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Biofouling. 2012;28(9):1011-21.

Effect of adsorbed fibronectin on the differential adhesion of osteoblast-like cells and Staphylococcus aureus with and without fibronectin-binding proteins.

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Department of Biomedical Engineering, W.J. Kolff Institute, University Medical Center and University of Groningen, The Netherlands.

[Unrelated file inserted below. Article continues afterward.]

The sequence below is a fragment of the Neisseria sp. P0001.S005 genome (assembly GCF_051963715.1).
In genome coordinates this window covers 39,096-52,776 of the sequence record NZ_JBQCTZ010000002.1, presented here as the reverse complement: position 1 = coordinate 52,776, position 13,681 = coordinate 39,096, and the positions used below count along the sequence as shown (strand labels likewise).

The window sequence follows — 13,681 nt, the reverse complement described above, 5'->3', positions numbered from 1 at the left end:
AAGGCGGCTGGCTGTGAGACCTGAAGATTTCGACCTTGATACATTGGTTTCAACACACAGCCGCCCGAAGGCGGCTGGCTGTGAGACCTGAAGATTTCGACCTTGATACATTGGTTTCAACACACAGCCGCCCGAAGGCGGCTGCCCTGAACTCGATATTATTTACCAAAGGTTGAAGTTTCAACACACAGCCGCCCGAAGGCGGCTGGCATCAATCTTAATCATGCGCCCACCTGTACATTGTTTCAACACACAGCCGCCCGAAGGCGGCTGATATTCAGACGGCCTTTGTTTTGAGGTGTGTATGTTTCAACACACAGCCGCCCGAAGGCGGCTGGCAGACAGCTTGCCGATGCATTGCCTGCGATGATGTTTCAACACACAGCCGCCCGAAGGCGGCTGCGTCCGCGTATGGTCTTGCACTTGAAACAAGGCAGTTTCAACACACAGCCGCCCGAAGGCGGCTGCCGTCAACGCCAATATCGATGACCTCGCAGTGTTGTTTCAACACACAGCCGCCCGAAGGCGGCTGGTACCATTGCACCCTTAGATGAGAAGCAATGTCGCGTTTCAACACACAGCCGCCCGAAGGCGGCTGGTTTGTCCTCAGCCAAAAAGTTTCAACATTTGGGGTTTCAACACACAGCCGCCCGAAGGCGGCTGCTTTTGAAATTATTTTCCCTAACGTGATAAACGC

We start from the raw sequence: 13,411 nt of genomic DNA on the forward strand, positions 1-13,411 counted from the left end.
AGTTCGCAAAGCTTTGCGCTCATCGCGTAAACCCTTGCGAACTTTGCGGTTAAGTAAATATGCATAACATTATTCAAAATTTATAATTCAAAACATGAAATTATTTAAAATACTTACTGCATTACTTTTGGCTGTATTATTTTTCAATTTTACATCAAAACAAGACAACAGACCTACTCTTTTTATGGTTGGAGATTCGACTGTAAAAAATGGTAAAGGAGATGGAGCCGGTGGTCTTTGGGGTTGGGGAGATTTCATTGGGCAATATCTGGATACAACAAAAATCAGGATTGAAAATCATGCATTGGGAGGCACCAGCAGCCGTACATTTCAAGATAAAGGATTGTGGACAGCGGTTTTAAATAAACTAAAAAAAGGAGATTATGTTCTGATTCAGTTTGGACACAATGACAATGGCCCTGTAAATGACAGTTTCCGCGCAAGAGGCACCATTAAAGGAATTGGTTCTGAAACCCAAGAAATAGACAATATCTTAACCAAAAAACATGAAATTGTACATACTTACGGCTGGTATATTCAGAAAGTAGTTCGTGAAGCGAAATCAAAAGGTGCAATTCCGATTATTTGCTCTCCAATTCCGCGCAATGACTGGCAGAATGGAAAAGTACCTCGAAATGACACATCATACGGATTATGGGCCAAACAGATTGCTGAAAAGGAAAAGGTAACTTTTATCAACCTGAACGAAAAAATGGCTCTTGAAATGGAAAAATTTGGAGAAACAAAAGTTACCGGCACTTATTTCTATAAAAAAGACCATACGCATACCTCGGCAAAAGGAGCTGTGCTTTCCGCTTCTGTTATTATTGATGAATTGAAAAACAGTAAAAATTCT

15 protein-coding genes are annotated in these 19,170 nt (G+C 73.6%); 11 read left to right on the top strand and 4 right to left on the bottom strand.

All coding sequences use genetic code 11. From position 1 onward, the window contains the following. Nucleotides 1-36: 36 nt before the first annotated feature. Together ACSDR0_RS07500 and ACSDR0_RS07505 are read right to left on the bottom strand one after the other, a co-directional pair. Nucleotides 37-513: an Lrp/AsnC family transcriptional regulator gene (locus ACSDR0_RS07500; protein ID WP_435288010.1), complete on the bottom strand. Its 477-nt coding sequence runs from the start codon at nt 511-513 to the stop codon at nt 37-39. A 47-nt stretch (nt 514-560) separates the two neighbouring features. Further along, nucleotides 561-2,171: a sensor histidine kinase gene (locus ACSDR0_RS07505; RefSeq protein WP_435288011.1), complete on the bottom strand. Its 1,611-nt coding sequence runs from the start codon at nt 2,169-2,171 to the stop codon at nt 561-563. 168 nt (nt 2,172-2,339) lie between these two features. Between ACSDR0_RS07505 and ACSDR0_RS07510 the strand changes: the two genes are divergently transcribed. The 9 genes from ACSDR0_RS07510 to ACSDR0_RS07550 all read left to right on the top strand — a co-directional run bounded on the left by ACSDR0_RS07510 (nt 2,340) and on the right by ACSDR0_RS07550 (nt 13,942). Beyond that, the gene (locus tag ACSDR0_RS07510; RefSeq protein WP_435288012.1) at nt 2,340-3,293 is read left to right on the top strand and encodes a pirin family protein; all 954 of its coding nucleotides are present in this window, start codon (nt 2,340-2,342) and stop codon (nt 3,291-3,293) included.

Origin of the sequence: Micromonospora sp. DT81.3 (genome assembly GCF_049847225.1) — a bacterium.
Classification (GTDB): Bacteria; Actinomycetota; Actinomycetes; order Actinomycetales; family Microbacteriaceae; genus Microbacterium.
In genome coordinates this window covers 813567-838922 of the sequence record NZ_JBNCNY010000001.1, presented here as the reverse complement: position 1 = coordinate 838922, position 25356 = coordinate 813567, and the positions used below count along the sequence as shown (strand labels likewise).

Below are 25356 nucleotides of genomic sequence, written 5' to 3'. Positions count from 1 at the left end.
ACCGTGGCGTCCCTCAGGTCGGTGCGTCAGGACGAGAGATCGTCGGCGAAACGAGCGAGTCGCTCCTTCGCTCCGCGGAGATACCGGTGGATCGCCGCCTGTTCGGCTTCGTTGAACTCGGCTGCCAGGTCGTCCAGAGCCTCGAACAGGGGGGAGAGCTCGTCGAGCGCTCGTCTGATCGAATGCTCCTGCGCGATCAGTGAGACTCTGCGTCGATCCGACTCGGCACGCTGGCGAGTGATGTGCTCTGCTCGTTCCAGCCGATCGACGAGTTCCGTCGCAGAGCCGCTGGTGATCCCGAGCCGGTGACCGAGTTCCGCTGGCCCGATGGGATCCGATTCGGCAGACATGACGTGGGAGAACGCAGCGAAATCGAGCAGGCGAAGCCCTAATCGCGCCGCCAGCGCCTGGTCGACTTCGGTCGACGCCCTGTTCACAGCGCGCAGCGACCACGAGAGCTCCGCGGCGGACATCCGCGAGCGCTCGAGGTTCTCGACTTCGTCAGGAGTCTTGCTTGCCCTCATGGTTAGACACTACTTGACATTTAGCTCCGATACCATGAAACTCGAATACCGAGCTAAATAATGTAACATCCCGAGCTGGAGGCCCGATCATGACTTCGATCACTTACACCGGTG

The influence of fibronectin (Fn) coated surfaces patterned with poly(ethylene glycol) microgels having inter-gel spacings between 0.5 and 3.0 μm on the adhesion of Staphylococcus aureus strains with and without Fn-binding proteins and cellular adhesion/spreading was investigated. Quantitative force measurements between a S. aureus cell and a patterned surface showed that the adhesion force between the bacterium and the patterned surface increased substantially after Fn adsorption, regardless of the strain used, but decreased with decreasing inter-gel spacing. In flow-chamber experiments, the Fn-binding strain adhered at a higher rate after Fn adsorption than the strain lacking Fn-binding proteins. In both cases, the adhesion rates decreased with decreasing inter-gel spacing. Osteoblast-like cells could bind to patterned surfaces despite the microgels, and adsorbed Fn substantially amplified this effect. Even under highly non-adhesive conditions associated with closely spaced microgels, adsorbed Fn preserves a window of inter-gel spacing around 1 μm where the adhesion of staphylococcal cells is hindered while cells can still adhere and spread.

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